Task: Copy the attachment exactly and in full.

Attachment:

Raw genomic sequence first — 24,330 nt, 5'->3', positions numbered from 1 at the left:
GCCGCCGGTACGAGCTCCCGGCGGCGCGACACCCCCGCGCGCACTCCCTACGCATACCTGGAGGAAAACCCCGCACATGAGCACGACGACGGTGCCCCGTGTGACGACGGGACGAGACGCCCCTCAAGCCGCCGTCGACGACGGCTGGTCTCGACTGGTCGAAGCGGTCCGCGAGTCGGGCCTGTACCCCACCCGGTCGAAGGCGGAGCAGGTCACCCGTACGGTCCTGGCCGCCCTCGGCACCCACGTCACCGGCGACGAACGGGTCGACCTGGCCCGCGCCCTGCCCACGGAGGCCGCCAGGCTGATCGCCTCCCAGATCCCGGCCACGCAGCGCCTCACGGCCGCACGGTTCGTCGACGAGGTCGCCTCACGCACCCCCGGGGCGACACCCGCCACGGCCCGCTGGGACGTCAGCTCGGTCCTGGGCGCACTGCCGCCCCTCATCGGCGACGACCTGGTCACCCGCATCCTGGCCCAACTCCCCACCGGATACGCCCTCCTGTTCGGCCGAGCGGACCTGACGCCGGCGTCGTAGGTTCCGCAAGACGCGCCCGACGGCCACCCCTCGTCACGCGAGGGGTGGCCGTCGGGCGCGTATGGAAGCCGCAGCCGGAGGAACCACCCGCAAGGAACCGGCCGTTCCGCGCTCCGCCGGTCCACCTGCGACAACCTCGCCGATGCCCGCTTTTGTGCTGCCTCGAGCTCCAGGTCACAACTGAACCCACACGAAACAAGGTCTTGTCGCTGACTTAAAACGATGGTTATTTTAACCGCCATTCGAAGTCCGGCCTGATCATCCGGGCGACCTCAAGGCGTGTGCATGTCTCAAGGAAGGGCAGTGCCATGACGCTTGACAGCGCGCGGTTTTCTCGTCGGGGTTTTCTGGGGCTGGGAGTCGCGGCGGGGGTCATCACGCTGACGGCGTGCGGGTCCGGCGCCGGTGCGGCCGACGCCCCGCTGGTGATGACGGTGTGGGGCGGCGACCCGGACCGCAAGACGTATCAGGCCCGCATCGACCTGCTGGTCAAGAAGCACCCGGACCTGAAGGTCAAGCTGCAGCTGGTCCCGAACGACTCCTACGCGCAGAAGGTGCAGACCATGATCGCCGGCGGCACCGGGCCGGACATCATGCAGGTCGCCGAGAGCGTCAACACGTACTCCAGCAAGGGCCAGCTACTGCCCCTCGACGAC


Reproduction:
Raw genomic sequence first — 24,330 nt, 5'->3', positions numbered from 1 at the left:
GCCGCCGGTACGAGCTCCCGGCGGCGCGACACCCCCGCGCGCACTCCCTACGCATACCTGGAGGAAAACCCCGCACATGAGCACGACGACGGTGCCCCGTGTGACGACGGGACGAGACGCCCCTCAAGCCGCCGTCGACGACGGCTGGTCTCGACTGGTCGAAGCGGTCCGCGAGTCGGGCCTGTACCCCACCCGGTCGAAGGCGGAGCAGGTCACCCGTACGGTCCTGGCCGCCCTCGGCACCCACGTCACCGGCGACGAACGGGTCGACCTGGCCCGCGCCCTGCCCACGGAGGCCGCCAGGCTGATCGCCTCCCAGATCCCGGCCACGCAGCGCCTCACGGCCGCACGGTTCGTCGACGAGGTCGCCTCACGCACCCCCGGGGCGACACCCGCCACGGCCCGCTGGGACGTCAGCTCGGTCCTGGGCGCACTGCCGCCCCTCATCGGCGACGACCTGGTCACCCGCATCCTGGCCCAACTCCCCACCGGATACGCCCTCCTGTTCGGCCGAGCGGACCTGACGCCGGCGTCGTAGGTTCCGCAAGACGCGCCCGACGGCCACCCCTCGTCACGCGAGGGGTGGCCGTCGGGCGCGTATGGAAGCCGCAGCCGGAGGAACCACCCGCAAGGAACCGGCCGTTCCGCGCTCCGCCGGTCCACCTGCGACAACCTCGCCGATGCCCGCTTTTGTGCTGCCTCGAGCTCCAGGTCACAACTGAACCCACACGAAACAAGGTCTTGTCGCTGACTTAAAACGATGGTTATTTTAACCGCCATTCGAAGTCCGGCCTGATCATCCGGGCGACCTCAAGGCGTGTGCATGTCTCAAGGAAGGGCAGTGCCATGACGCTTGACAGCGCGCGGTTTTCTCGTCGGGGTTTTCTGGGGCTGGGAGTCGCGGCGGGGGTCATCACGCTGACGGCGTGCGGGTCCGGCGCCGGTGCGGCCGACGCCCCGCTGGTGATGACGGTGTGGGGCGGCGACCCGGACCGCAAGACGTATCAGGCCCGCATCGACCTGCTGGTCAAGAAGCACCCGGACCTGAAGGTCAAGCTGCAGCTGGTCCCGAACGACTCCTACGCGCAGAAGGTGCAGACCATGATCGCCGGCGGCACCGGGCCGGACATCATGCAGGTCGCCGAGAGCGTCAACACGTACTCCAGCAAGGGCCAGCTACTGCCCCTCGACGAC